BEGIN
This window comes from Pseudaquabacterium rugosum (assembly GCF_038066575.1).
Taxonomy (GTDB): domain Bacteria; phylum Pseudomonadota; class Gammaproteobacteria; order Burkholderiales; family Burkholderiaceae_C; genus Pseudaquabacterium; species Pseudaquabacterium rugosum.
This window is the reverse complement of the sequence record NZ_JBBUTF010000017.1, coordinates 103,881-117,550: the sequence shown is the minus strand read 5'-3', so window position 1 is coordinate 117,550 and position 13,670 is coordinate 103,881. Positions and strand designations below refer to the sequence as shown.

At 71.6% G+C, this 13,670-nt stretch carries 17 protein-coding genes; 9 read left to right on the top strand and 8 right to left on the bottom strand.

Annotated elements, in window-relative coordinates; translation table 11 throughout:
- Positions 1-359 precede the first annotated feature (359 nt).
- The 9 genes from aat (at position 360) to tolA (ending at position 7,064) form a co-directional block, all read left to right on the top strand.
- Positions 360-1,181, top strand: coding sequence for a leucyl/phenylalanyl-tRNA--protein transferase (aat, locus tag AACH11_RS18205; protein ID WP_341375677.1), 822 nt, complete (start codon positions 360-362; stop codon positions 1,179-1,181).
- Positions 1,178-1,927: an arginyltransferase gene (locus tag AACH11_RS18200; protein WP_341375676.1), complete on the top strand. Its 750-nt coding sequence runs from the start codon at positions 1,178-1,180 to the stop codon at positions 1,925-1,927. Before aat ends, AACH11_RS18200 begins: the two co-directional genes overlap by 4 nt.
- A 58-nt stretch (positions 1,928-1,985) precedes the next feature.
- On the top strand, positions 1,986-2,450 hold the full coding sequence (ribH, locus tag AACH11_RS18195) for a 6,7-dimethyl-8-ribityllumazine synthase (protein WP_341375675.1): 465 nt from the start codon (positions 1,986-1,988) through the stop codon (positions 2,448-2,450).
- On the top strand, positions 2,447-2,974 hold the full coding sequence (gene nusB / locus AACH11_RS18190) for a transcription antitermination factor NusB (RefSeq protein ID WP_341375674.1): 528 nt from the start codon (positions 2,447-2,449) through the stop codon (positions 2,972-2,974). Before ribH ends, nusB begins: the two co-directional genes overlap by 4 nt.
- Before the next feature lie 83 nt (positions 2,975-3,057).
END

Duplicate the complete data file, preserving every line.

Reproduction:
This window comes from Pseudaquabacterium rugosum (assembly GCF_038066575.1).
Taxonomy (GTDB): domain Bacteria; phylum Pseudomonadota; class Gammaproteobacteria; order Burkholderiales; family Burkholderiaceae_C; genus Pseudaquabacterium; species Pseudaquabacterium rugosum.
This window is the reverse complement of the sequence record NZ_JBBUTF010000017.1, coordinates 103,881-117,550: the sequence shown is the minus strand read 5'-3', so window position 1 is coordinate 117,550 and position 13,670 is coordinate 103,881. Positions and strand designations below refer to the sequence as shown.

At 71.6% G+C, this 13,670-nt stretch carries 17 protein-coding genes; 9 read left to right on the top strand and 8 right to left on the bottom strand.

Annotated elements, in window-relative coordinates; translation table 11 throughout:
- Positions 1-359 precede the first annotated feature (359 nt).
- The 9 genes from aat (at position 360) to tolA (ending at position 7,064) form a co-directional block, all read left to right on the top strand.
- Positions 360-1,181, top strand: coding sequence for a leucyl/phenylalanyl-tRNA--protein transferase (aat, locus tag AACH11_RS18205; protein ID WP_341375677.1), 822 nt, complete (start codon positions 360-362; stop codon positions 1,179-1,181).
- Positions 1,178-1,927: an arginyltransferase gene (locus tag AACH11_RS18200; protein WP_341375676.1), complete on the top strand. Its 750-nt coding sequence runs from the start codon at positions 1,178-1,180 to the stop codon at positions 1,925-1,927. Before aat ends, AACH11_RS18200 begins: the two co-directional genes overlap by 4 nt.
- A 58-nt stretch (positions 1,928-1,985) precedes the next feature.
- On the top strand, positions 1,986-2,450 hold the full coding sequence (ribH, locus tag AACH11_RS18195) for a 6,7-dimethyl-8-ribityllumazine synthase (protein WP_341375675.1): 465 nt from the start codon (positions 1,986-1,988) through the stop codon (positions 2,448-2,450).
- On the top strand, positions 2,447-2,974 hold the full coding sequence (gene nusB / locus AACH11_RS18190) for a transcription antitermination factor NusB (RefSeq protein ID WP_341375674.1): 528 nt from the start codon (positions 2,447-2,449) through the stop codon (positions 2,972-2,974). Before ribH ends, nusB begins: the two co-directional genes overlap by 4 nt.
- Before the next feature lie 83 nt (positions 2,975-3,057).